The Israelites thereafter pitched their tents in an oasis, distinguished by the beautiful association of "twelve wells of water, and threescore and ten palm trees."* By the united testimony of travellers, Elim, where these wells and palm-trees were found, is still recognized by similar interesting features. No less than nine of these wells still remain to attest the spot, and the seventy palm-trees have become thousands.

The following chapter is occupied with an account of a singular phenomenon :-the fall of MANNA. This remarkable and providential supply is thus described:

* Exodus xv. 27.

"When the dew that lay was gone up, behold upon the face of the wilderness there lay a small round thing, as small as the hoar-frost, on the ground." We are further told, that "when the sun waxed hot it melted;" and when preserved until the following day it became corrupt, and "bred worms." To preserve the extra measure which they collected on the sixth day, Moses directed that on that day of the week they were "to bake and seethe" what should be required on the morrow, as on the sabbath none should fall. It is further added,—" And the house of Israel called the name thereof manna: and it was like coriander-seed, white; and the taste of it was like wafers made with honey."* Such are the curious and interesting particulars supplied by the Sacred Text. It is well known that a substance is used in medicine under this name, chiefly obtained from the Calabrias, and is collected from the leaves of the ornus rotundifolia, (fraxinus ornus, of Linnæus,) and a somewhat similar substance obtains in the onion; but from its purgative qualities, it is sufficiently obvious that the manna of the Scriptures is altogether different. According to Seetzen, Wortley Montague, Burckhardt, and other travellers, a natural production exudes from the spines of a species of tamarix, in the peninsula of Sinai. It condenses before sunrise, but dissolves in the sunbeam. "Its taste," it is added, "is agreeable, somewhat aromatic, and as sweet as honey. It may be kept for a year, and is only found after a wet season." The Arabs collect it and use it with their bread. In the vicinity of Mount Sinai, where it is most plentiful, the quantity collected in the most favourable season does not exceed six hundred weight. The author of the "History of the Jews" has a note to the following effect: "The author, by the kindness of a traveller, recently returned from Egypt, has received a small quantity of manna; it was, however, though still palatable, in a liquid state, from the heat of the sun. He has obtained the additional curious fact, that manna, if not boiled or baked, will not keep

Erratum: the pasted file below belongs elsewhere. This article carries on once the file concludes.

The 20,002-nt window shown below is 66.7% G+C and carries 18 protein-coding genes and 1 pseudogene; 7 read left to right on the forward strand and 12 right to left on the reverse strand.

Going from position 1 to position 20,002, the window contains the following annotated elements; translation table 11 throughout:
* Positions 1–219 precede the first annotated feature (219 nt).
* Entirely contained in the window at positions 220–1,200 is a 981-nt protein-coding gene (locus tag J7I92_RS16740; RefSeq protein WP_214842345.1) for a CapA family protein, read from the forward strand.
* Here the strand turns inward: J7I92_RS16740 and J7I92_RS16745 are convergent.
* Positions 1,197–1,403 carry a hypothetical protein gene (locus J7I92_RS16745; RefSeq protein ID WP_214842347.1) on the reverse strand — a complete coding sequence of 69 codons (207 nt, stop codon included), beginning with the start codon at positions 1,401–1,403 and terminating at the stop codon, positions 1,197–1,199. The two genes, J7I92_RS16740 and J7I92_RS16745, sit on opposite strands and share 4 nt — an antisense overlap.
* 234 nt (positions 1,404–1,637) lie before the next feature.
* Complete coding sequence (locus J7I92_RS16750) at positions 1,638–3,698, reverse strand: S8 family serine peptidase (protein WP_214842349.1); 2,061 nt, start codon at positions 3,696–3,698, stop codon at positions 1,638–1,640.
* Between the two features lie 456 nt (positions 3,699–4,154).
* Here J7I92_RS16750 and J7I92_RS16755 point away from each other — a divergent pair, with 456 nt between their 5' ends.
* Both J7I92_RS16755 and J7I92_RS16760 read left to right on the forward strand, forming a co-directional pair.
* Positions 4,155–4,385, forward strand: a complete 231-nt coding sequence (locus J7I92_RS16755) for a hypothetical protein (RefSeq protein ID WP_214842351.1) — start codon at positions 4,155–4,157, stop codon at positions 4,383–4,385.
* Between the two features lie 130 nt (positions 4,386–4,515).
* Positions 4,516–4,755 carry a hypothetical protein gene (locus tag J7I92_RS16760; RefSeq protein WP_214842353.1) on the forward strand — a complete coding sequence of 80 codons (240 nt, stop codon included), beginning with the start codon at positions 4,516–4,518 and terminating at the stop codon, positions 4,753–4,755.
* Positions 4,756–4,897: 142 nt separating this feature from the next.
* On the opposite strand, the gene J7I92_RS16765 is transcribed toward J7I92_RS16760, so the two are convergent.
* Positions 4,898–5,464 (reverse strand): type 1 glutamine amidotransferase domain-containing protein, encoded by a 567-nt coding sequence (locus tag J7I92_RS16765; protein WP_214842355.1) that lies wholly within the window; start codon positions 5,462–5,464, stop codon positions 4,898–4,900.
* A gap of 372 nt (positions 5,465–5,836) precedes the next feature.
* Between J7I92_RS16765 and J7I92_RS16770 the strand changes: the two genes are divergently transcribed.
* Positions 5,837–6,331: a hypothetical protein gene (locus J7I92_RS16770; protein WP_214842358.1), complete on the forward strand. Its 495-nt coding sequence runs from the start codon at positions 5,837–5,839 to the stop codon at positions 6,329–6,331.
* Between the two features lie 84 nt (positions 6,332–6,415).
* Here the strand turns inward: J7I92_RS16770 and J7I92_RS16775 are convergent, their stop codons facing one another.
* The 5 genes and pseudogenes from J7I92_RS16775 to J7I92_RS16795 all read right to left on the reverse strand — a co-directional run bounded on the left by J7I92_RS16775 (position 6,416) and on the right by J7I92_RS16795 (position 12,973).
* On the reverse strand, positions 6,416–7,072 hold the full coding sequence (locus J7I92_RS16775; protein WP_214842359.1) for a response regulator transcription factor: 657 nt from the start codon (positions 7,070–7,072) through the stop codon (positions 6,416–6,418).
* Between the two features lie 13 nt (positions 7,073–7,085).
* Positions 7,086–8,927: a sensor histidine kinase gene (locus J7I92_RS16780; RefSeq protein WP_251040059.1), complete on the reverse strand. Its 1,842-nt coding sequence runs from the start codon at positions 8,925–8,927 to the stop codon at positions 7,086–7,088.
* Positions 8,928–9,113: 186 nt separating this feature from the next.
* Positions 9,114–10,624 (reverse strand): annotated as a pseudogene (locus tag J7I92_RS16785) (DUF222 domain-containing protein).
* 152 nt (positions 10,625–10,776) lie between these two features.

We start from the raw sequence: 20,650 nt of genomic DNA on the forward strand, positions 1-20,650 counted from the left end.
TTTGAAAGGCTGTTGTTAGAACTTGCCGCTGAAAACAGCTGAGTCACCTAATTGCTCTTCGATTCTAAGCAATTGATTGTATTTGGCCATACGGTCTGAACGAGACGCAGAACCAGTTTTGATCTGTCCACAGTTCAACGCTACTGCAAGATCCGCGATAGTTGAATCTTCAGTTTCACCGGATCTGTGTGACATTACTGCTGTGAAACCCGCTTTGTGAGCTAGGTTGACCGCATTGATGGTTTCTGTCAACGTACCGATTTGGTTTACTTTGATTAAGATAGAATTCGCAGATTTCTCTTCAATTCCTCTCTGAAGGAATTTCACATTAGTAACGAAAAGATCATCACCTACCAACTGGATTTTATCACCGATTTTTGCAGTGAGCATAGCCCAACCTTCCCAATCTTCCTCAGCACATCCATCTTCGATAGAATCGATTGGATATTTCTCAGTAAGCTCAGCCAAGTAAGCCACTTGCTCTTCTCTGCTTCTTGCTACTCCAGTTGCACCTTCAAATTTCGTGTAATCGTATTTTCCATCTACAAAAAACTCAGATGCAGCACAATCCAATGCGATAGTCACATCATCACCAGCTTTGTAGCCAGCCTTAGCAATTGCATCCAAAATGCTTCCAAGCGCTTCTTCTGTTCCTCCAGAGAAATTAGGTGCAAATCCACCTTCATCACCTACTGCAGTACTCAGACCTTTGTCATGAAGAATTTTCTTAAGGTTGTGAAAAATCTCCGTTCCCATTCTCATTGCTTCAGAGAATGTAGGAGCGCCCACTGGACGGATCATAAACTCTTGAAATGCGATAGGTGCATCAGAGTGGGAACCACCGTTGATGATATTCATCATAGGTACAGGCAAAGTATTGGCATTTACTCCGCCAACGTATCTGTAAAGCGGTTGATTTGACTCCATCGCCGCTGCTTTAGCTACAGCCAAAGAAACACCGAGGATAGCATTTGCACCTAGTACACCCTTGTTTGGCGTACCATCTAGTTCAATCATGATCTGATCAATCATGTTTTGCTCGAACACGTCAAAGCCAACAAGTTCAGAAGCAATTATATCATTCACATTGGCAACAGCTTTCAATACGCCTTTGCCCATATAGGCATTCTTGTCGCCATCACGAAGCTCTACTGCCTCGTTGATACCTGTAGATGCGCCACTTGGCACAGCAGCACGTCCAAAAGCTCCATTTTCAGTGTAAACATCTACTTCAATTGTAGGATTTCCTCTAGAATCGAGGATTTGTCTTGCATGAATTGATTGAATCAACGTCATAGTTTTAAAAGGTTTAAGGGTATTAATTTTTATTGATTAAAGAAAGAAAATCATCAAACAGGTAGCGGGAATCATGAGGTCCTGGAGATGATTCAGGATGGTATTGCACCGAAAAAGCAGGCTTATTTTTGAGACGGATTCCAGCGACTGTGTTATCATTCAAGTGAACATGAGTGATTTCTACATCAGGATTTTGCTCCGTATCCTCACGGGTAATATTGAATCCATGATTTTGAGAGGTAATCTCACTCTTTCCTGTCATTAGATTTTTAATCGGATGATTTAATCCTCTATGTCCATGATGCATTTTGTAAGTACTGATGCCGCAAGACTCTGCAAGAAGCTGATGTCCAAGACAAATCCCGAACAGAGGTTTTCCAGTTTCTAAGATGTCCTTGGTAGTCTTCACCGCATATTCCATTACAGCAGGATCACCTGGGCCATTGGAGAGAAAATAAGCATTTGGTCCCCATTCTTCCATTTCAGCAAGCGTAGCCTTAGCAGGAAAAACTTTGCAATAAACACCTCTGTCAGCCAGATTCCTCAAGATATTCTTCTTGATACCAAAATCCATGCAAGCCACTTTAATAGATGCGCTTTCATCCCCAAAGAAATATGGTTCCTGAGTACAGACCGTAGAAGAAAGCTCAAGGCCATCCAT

* Exodus xvi. 14. and 31.